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Indianapolis Indians vs. Richmond Braves at Victory Field

Friday, May 13, 2005

With yesterday being an off day and all, I decided to take a long overdue trip up to Indianapolis to see the Indians play. The Indy Indians are the Pittsburgh AAA afiliate and they play in the international league. Their opponent for the night was the Richmond Braves, who are the Atlanta AAA affiliate.

First, a few words about Victory Field. It is billed as the best Minor League stadium in the United States. Although I don't have much to compare it with... it was much nicer than Marinelli Field, I don't disbelieve the claim... although it may be a bit of hyperbole.

The stadium is very close to downtown Indianapolis, within walking distance of the statehouse, RCA (Hoosier) Dome, and the Conseco Fieldhouse. It has two levels of seating, although the vast majority of tickets are on the first level, with luxury boxes taking up most of the upper deck.

The centerfield area did not have seating, but was basically a picnic berm where people brought blankets and sat on the ground watching the game. There was also some kind of a kids zone where the youngins could go to have their fastball measured with a radar gun and several other assorted baseball related distractions.

As I was leaving the park, I also noticed that there is a gate in rightfield that allows passerbys to watch the game from outside the stadium... that was cool.

Parking was pretty good. I paid $3 to park right across from the park. I drove by one lot charging $6, but am sure I could have parked for free in the area if I had wanted to walk a little, or knew where I was.

I got to the park about 25 minutes early and didn't have to wait in line at the ticket office. I plopped down top dollar ($12) for my tickets and got a seat in the second row right behind home plate. I definitely could have paid $8 for my ticket and snuck up... but I didn't mind paying $12.

The game itself was very enjoyable. The Richmond Braves started a guy named Dan Curtis who looked really sharp for the first four innings. The only problem was that all he was throwing were pitches between 86 and 88 MPH. (Probably a fastball and a hard slider without much movement). I didn't check the radar gun on the scoreboard after every pitch, but I didn't see a single pitch out of that range the whole night. This prompted me to tell the guy sitting next to me that he would get shelled his third time through the order. Sure enough, Curtis only got one batter out on the Indians third trip through the batting order, and that was on a hard hit ball to right field that advanced the runner from second to third.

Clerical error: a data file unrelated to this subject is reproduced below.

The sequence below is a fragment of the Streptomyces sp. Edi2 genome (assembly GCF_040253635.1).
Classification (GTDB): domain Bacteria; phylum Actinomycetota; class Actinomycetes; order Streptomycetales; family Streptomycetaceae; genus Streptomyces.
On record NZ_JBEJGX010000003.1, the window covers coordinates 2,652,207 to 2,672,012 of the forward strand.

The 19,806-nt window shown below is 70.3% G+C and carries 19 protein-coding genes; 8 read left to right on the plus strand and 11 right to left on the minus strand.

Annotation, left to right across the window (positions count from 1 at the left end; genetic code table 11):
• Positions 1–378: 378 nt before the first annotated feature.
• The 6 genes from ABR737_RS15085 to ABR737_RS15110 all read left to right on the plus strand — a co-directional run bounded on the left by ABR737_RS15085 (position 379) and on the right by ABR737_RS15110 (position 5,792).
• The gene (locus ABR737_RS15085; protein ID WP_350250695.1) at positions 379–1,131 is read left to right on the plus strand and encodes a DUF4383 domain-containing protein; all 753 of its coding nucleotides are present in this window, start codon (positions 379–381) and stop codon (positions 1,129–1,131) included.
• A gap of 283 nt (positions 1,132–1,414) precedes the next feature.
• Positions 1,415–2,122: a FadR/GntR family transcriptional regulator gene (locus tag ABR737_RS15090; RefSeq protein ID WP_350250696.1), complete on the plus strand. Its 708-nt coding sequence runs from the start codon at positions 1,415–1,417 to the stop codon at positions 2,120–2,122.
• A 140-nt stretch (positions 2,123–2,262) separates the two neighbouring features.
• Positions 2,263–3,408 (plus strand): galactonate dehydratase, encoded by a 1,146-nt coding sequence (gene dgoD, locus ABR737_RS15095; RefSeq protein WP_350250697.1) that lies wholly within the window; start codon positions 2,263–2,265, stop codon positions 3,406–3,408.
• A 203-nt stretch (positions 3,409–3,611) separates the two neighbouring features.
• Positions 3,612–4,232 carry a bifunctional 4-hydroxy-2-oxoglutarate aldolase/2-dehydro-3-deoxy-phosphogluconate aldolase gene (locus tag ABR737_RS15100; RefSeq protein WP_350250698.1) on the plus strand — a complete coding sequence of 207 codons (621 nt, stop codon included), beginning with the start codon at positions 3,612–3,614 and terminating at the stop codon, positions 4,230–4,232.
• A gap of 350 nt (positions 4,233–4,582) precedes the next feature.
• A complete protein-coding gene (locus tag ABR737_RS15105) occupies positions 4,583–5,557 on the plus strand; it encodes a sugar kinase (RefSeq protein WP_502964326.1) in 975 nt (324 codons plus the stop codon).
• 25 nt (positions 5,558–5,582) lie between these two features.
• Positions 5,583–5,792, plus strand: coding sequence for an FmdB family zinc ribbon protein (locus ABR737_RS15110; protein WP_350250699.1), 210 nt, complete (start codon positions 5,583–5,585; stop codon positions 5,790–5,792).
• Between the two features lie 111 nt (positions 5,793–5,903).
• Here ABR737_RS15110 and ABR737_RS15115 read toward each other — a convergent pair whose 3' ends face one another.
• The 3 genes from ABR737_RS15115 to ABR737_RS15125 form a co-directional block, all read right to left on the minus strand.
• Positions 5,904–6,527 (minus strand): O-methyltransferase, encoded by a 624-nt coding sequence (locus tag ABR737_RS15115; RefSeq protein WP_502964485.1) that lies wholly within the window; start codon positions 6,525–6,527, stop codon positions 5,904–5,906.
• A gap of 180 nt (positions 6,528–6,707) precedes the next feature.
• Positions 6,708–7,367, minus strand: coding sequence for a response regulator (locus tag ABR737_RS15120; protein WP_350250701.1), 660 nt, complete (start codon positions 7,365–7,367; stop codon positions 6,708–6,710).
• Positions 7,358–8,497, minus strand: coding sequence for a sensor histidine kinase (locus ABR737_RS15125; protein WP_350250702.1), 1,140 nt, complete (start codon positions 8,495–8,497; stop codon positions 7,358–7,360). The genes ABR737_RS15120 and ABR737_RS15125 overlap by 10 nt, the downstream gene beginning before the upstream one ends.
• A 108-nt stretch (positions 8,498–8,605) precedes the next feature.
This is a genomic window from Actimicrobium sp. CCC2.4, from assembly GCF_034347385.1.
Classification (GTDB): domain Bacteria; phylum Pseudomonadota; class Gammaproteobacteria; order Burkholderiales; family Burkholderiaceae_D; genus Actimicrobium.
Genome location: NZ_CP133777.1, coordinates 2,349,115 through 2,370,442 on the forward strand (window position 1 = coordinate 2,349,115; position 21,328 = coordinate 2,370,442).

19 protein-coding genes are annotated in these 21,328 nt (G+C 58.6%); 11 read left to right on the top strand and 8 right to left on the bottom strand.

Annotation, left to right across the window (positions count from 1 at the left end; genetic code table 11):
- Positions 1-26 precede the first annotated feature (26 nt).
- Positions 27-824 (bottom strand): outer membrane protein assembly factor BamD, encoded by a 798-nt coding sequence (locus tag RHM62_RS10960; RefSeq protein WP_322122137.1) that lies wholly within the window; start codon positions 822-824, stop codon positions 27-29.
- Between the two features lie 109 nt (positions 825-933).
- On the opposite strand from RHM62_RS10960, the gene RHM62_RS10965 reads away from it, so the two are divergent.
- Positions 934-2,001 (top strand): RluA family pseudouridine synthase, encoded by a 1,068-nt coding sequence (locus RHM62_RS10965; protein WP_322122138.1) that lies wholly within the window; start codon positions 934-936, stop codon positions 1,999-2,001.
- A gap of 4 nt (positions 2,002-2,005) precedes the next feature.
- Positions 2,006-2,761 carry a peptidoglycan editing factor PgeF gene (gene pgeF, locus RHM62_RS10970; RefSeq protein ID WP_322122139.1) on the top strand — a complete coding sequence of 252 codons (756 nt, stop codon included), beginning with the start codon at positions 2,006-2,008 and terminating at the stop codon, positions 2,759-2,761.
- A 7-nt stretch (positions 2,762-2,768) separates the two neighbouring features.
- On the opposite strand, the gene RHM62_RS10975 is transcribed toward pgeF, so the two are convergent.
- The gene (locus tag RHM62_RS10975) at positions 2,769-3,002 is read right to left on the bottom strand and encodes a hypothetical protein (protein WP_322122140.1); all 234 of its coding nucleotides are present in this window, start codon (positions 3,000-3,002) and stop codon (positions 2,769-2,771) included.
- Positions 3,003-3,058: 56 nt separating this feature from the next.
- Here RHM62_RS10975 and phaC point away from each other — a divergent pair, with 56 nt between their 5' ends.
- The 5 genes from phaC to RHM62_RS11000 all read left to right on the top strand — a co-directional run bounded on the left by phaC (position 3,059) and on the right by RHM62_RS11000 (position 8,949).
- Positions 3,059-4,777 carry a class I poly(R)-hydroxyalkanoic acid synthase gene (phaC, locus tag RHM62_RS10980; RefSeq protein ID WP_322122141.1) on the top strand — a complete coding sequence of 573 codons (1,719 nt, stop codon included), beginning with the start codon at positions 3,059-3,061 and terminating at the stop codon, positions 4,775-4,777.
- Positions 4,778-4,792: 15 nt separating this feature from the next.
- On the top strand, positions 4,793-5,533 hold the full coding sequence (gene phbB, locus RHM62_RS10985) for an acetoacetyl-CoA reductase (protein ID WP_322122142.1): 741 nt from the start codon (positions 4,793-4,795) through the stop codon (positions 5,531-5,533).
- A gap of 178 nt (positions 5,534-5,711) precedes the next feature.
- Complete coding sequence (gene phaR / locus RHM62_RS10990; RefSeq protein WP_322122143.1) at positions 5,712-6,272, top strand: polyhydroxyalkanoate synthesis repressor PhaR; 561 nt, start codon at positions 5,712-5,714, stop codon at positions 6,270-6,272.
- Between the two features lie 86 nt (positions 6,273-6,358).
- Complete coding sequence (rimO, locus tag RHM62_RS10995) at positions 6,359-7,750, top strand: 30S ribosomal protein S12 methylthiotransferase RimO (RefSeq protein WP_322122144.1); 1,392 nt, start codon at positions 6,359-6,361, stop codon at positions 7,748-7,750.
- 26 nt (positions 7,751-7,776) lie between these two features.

To be fair, not all of this was Curtis' fault. Jason Bourgeois, the Braves second baseman made three errors in the game, and two of them were botched double plays where the Braves didn't get one out, much less two. (Incidentally, the botched GIDP in the fifth ended in an error being assigned to both Bourgeois and the first baseman. I think this might have been a scoring error. Although both players deserved an error, you cannot assume the double play and so there should only be one error for one out.)

So after the Indianapolis Indians timed Curtis, and Bourgeois botched a double play, the Indians plated seven in the fifth inning, and then two more in each of the sixth and eigth innings.

For the Braves offense, they only mustered two runs. The first run came in the first inning on about the fifth pitch of the game. The Braves shortstop Kelly Johnson hit the first pitch he saw 375 feet over the wall in right center field. Their second run came in the fifth inning when Esix Snead, the Braves leadoff man and centerfielder drew a walk. He proceeded to swipe second and score on a single by J. J. Jurries. (Yes his initials are JJJ).